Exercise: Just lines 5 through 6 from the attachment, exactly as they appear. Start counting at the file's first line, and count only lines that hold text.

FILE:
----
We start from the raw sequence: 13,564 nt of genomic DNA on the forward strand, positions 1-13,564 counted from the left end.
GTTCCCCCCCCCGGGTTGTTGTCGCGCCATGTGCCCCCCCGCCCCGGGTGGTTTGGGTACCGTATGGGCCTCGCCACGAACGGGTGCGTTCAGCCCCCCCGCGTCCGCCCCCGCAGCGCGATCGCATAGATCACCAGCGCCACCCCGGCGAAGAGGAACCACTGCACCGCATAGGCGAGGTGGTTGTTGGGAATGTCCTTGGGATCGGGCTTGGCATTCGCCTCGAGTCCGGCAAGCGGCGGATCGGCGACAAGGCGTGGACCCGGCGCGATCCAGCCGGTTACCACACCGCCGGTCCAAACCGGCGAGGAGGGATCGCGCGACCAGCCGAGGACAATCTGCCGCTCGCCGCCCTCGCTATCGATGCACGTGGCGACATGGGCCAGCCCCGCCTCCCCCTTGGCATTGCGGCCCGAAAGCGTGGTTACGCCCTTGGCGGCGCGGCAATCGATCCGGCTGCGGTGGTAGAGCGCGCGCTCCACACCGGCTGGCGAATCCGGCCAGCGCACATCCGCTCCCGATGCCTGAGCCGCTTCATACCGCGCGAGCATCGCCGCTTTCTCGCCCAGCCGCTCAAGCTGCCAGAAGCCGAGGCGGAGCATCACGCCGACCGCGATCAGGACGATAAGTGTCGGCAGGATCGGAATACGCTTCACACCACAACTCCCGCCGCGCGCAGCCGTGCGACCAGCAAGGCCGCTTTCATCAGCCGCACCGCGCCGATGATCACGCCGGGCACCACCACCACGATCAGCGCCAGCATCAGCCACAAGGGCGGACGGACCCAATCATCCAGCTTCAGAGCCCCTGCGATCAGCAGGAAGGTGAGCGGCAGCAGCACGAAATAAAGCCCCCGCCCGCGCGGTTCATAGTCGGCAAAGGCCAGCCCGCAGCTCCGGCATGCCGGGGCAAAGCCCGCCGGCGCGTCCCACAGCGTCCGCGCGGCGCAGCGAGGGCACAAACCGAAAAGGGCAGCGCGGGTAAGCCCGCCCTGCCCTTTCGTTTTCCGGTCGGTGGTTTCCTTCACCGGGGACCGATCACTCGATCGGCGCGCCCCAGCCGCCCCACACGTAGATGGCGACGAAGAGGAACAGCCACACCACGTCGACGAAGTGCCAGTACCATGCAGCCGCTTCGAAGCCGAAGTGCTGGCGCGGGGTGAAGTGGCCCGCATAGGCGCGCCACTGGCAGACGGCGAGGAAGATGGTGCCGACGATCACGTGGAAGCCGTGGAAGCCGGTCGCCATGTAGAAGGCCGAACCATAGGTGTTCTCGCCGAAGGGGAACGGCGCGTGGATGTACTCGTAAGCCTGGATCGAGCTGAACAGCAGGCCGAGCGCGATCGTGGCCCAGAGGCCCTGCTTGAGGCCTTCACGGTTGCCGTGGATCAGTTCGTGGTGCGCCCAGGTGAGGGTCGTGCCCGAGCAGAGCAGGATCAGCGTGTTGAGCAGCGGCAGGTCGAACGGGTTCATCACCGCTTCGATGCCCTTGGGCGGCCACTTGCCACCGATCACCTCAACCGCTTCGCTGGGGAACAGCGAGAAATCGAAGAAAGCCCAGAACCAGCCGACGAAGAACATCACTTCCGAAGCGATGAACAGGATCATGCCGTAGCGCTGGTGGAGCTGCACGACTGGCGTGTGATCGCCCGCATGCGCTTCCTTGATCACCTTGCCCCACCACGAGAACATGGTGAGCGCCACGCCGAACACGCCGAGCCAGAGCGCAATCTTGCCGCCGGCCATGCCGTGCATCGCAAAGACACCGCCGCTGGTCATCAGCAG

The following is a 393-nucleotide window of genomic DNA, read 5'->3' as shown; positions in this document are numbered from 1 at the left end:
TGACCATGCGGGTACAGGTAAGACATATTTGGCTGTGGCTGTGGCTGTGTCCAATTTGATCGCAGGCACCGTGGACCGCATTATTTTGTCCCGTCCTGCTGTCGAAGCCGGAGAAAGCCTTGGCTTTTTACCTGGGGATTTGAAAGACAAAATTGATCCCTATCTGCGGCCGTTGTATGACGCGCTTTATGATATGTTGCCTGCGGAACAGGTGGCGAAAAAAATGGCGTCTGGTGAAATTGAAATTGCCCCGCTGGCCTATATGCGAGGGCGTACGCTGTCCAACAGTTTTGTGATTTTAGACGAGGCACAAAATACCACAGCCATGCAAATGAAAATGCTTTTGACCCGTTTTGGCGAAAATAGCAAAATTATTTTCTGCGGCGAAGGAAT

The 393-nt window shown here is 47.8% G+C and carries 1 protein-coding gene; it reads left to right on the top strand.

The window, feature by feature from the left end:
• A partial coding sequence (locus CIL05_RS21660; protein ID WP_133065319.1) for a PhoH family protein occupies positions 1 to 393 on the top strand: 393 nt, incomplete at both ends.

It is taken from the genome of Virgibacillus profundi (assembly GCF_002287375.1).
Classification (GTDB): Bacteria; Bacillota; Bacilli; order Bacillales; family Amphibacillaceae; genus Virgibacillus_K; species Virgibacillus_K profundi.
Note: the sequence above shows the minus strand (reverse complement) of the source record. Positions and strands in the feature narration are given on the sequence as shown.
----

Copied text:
The 393-nt window shown here is 47.8% G+C and carries 1 protein-coding gene; it reads left to right on the top strand.

The window, feature by feature from the left end: